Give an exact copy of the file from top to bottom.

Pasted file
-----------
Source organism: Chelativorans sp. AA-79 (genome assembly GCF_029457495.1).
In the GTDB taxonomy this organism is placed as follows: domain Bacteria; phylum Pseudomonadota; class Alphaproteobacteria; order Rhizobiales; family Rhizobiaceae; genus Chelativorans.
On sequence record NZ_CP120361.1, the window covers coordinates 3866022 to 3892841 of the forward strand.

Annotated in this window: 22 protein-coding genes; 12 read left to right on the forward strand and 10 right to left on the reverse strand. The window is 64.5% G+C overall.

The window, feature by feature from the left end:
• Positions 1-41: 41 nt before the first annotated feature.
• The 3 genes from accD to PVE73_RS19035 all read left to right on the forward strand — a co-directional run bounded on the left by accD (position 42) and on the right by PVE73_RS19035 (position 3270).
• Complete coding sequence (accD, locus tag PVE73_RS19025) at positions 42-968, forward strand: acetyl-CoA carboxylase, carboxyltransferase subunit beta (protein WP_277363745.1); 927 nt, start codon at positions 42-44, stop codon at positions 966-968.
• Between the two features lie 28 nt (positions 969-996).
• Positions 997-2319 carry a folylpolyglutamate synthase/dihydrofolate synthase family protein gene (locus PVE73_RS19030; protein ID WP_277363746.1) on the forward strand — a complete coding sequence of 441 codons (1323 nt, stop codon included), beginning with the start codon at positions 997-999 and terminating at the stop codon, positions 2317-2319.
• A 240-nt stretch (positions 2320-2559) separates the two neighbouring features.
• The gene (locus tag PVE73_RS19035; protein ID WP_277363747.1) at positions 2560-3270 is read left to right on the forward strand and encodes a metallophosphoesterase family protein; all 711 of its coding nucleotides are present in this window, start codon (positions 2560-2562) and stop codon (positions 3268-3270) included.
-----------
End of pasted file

Source organism: Chelativorans sp. AA-79 (genome assembly GCF_029457495.1).
In the GTDB taxonomy this organism is placed as follows: domain Bacteria; phylum Pseudomonadota; class Alphaproteobacteria; order Rhizobiales; family Rhizobiaceae; genus Chelativorans.
On sequence record NZ_CP120361.1, the window covers coordinates 3866022 to 3892841 of the forward strand.

Annotated in this window: 22 protein-coding genes; 12 read left to right on the forward strand and 10 right to left on the reverse strand. The window is 64.5% G+C overall.

The window, feature by feature from the left end:
• Positions 1-41: 41 nt before the first annotated feature.
• The 3 genes from accD to PVE73_RS19035 all read left to right on the forward strand — a co-directional run bounded on the left by accD (position 42) and on the right by PVE73_RS19035 (position 3270).
• Complete coding sequence (accD, locus tag PVE73_RS19025) at positions 42-968, forward strand: acetyl-CoA carboxylase, carboxyltransferase subunit beta (protein WP_277363745.1); 927 nt, start codon at positions 42-44, stop codon at positions 966-968.
• Between the two features lie 28 nt (positions 969-996).
• Positions 997-2319 carry a folylpolyglutamate synthase/dihydrofolate synthase family protein gene (locus PVE73_RS19030; protein ID WP_277363746.1) on the forward strand — a complete coding sequence of 441 codons (1323 nt, stop codon included), beginning with the start codon at positions 997-999 and terminating at the stop codon, positions 2317-2319.
• A 240-nt stretch (positions 2320-2559) separates the two neighbouring features.
• The gene (locus tag PVE73_RS19035; protein ID WP_277363747.1) at positions 2560-3270 is read left to right on the forward strand and encodes a metallophosphoesterase family protein; all 711 of its coding nucleotides are present in this window, start codon (positions 2560-2562) and stop codon (positions 3268-3270) included.